By Jesse Weinberger
Social media is a vehicle of immediacy. Your teen can instantaneously post, respond, and share. But the degree of personal exposure inherent in social media is a potential threat to your teen’s future goals. His online reputation informs outsiders about who he is as a person. So, does your teen’s social media presence reflect who he really is?
Consider this scenario. Your teen attends the Homecoming Dance during junior year. Along with the posed photos there are 30 photos and videos from the after party. Even though your son wasn’t drinking, there are photos of him next to the kid with the open beer bottle. He thinks, “No big deal, it’s not like I was drinking, right?”
This becomes a very big deal when he gets ready to apply for scholarships, college admissions, and internships. Believe it or not, a rising number of college admissions counselors and potential employers are reviewing your teen’s social media profiles to get a better sense of who they are.
In Kaplan’s 2012 survey of college admissions officers:
- 26 percent said they have visited applicants’ social networking pages
- 27 percent googled an applicant to learn more
- 35 percent said what they found negatively impacted that applicant’s admissions chances
Here are four ways to help your teen clean up social media before it matters.
1. Do posts pass the Grandma test?
What your teen posts says more about him than a resume or college application. Here’s an easy way your teens can filter their posts. Go through Facebook, Instagram and Twitter accounts and any other accounts with your teen’s name attached. Take each post one by one and ask: “Would I frame this and give it to Grandma for Mother’s Day?” If the answer is NO, delete it. Easy-peasy.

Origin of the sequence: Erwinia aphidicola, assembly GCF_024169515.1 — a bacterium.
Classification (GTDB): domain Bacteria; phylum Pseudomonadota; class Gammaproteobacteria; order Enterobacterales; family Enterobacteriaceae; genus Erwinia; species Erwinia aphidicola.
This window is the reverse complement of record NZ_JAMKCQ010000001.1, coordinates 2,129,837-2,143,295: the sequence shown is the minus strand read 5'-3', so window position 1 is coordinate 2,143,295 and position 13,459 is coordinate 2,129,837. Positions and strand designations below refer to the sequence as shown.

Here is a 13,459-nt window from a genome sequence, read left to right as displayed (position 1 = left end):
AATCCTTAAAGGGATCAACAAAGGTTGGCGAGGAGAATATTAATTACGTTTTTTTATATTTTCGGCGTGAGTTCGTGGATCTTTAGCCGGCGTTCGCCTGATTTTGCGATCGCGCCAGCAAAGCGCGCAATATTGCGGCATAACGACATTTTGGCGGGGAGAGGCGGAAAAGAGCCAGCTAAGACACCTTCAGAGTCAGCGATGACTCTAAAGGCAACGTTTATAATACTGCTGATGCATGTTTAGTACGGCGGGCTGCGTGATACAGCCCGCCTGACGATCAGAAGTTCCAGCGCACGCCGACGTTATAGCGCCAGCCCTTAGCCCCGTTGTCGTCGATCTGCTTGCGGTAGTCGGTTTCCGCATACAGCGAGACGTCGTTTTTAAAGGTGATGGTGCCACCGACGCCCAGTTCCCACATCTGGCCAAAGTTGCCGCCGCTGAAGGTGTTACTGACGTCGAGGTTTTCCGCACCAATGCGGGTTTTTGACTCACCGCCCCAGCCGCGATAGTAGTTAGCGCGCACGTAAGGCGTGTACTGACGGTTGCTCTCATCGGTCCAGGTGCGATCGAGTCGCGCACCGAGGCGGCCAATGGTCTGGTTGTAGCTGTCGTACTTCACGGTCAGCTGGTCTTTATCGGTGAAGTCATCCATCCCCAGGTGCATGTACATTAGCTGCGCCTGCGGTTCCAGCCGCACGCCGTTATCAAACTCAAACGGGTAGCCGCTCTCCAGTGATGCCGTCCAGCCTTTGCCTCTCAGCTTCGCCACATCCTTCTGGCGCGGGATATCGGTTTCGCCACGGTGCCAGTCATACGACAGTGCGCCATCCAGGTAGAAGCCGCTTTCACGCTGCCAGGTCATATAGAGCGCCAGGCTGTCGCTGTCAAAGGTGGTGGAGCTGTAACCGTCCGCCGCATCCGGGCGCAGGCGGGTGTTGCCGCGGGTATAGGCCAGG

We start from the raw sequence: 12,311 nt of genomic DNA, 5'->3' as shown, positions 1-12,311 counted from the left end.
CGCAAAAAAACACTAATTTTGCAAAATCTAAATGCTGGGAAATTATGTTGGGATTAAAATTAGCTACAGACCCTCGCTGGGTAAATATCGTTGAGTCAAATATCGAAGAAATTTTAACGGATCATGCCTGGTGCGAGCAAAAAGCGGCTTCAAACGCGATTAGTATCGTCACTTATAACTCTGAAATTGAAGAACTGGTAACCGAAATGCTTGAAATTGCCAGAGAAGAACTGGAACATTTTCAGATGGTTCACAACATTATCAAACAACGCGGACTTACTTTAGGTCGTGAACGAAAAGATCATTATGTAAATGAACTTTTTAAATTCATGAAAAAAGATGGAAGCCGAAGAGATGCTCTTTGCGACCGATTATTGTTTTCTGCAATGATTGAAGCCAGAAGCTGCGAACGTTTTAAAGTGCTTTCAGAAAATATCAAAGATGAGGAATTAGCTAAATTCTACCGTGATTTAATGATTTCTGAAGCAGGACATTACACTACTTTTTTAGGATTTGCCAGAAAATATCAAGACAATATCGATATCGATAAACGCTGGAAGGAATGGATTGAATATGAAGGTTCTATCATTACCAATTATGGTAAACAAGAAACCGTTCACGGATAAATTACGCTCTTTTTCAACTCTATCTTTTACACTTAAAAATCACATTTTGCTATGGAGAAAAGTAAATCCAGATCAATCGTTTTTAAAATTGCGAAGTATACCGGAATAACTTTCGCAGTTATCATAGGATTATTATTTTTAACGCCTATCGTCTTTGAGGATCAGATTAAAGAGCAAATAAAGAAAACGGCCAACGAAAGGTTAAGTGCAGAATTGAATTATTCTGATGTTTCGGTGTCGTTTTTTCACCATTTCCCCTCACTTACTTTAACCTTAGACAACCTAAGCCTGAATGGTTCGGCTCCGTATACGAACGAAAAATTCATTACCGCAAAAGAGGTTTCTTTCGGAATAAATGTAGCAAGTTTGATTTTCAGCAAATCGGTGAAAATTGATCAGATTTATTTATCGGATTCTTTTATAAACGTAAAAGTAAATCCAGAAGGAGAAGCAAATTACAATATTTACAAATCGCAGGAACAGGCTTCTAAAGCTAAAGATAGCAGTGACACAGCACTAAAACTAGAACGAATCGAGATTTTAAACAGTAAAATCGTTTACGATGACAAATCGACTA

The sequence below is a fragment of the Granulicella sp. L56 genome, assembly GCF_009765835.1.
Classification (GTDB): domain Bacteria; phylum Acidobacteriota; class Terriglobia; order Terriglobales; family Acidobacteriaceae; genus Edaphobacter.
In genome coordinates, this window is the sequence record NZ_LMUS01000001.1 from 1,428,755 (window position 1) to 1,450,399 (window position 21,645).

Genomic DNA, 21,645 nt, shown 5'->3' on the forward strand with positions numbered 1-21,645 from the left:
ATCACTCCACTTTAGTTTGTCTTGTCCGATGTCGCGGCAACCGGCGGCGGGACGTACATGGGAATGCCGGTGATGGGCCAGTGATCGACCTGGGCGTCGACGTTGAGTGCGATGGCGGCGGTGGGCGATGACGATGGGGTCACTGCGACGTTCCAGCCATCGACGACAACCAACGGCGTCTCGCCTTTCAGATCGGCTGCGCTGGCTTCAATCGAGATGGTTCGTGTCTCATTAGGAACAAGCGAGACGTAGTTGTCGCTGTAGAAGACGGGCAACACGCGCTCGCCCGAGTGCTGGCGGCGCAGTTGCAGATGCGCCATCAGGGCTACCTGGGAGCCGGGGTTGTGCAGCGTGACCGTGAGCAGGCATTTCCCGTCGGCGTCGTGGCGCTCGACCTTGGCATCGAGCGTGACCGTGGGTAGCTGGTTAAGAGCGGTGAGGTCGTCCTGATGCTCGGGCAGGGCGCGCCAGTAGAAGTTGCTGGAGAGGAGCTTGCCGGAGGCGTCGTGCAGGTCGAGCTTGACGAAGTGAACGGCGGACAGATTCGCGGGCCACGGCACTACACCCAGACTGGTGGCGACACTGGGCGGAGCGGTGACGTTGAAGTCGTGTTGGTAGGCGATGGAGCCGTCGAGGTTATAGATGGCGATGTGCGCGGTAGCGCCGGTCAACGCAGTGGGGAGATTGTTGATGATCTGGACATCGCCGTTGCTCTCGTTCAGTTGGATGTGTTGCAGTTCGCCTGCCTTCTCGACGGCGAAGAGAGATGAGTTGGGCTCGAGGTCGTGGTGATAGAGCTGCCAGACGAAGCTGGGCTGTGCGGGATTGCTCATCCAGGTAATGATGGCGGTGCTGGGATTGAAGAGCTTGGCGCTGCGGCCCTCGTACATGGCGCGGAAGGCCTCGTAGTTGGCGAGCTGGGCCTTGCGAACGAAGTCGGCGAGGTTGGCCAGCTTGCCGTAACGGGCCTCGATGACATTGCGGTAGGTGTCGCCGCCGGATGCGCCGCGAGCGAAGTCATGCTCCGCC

2. Think about the message.
Your teen’s profile picture is her cute bikini-shot selfie with the popped hip and the duck lips. Adorbs. Remember the “Grandma Filter”? Does she really want a college admissions counselor to use that as part of her criteria in accepting her? If her profile name on Twitter or Instagram is @sexychick1997, what message is she sending within the realm of potential employers?
3. Lock down accounts using privacy settings.
If your teen doesn’t want to delete photos or posts, he should lock down his account. College admissions counselors are able to see your photos and content when an account is open to the public. Lock it down, today. Here’s how:
- Facebook: Limit all past posts to FRIENDS only. Remove the FRIENDS OF FRIENDS option.
- Twitter and Instagram: Either delete old posts or change the username so that it’s NOT your teen’s real name.
- Twitter and Instagram: Lock down profiles to PRIVATE, closing it to the public.
4. Don’t provide a map to your teen’s online activity.
More advice for your teens. Do NOT list your Instagram profile handle on your Twitter bio, or your Ask.fm profile name on your Instragram bio. Don’t give anyone additional ways to get to know more about you other than what you’ve chosen to reveal via official channels: application, essays, scores, etc.
The best advice for your teen’s online reputation is simple: “Think before you post.” An offending photo or meme can’t embarrass your teen later if he or she doesn’t post it today. Plus it will keep him safer in the long run.
You never, ever know who is watching.
Jesse Weinberger is a social media strategist and owner of OvernightGeek University. She has been teaching Internet Safety to students, parents, teachers, and administrators for over 10 years.